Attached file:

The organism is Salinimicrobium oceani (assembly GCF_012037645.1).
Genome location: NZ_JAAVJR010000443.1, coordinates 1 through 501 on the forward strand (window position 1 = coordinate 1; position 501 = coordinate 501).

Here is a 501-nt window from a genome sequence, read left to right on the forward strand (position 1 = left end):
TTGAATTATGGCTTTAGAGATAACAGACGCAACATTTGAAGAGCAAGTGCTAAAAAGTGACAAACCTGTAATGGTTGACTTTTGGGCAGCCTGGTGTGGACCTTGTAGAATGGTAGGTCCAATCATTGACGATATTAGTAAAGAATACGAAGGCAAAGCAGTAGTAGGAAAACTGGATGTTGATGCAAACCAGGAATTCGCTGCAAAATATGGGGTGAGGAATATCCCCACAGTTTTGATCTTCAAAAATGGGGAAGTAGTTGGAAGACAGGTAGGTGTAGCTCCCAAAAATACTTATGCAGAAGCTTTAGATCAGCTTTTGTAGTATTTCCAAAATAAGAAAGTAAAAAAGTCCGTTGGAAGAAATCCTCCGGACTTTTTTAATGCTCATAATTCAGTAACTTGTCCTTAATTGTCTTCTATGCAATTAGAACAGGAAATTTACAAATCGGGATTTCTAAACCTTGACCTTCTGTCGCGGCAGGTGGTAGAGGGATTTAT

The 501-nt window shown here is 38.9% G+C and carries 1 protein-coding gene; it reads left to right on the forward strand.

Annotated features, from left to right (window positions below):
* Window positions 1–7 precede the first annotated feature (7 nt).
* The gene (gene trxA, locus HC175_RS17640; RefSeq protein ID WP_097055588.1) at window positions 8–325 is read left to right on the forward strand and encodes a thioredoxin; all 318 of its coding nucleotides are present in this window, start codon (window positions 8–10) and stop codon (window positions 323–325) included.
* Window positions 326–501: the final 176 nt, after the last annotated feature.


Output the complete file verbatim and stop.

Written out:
The organism is Salinimicrobium oceani (assembly GCF_012037645.1).
Genome location: NZ_JAAVJR010000443.1, coordinates 1 through 501 on the forward strand (window position 1 = coordinate 1; position 501 = coordinate 501).

Here is a 501-nt window from a genome sequence, read left to right on the forward strand (position 1 = left end):
TTGAATTATGGCTTTAGAGATAACAGACGCAACATTTGAAGAGCAAGTGCTAAAAAGTGACAAACCTGTAATGGTTGACTTTTGGGCAGCCTGGTGTGGACCTTGTAGAATGGTAGGTCCAATCATTGACGATATTAGTAAAGAATACGAAGGCAAAGCAGTAGTAGGAAAACTGGATGTTGATGCAAACCAGGAATTCGCTGCAAAATATGGGGTGAGGAATATCCCCACAGTTTTGATCTTCAAAAATGGGGAAGTAGTTGGAAGACAGGTAGGTGTAGCTCCCAAAAATACTTATGCAGAAGCTTTAGATCAGCTTTTGTAGTATTTCCAAAATAAGAAAGTAAAAAAGTCCGTTGGAAGAAATCCTCCGGACTTTTTTAATGCTCATAATTCAGTAACTTGTCCTTAATTGTCTTCTATGCAATTAGAACAGGAAATTTACAAATCGGGATTTCTAAACCTTGACCTTCTGTCGCGGCAGGTGGTAGAGGGATTTAT

The 501-nt window shown here is 38.9% G+C and carries 1 protein-coding gene; it reads left to right on the forward strand.

Annotated features, from left to right (window positions below):
* Window positions 1–7 precede the first annotated feature (7 nt).
* The gene (gene trxA, locus HC175_RS17640; RefSeq protein ID WP_097055588.1) at window positions 8–325 is read left to right on the forward strand and encodes a thioredoxin; all 318 of its coding nucleotides are present in this window, start codon (window positions 8–10) and stop codon (window positions 323–325) included.
* Window positions 326–501: the final 176 nt, after the last annotated feature.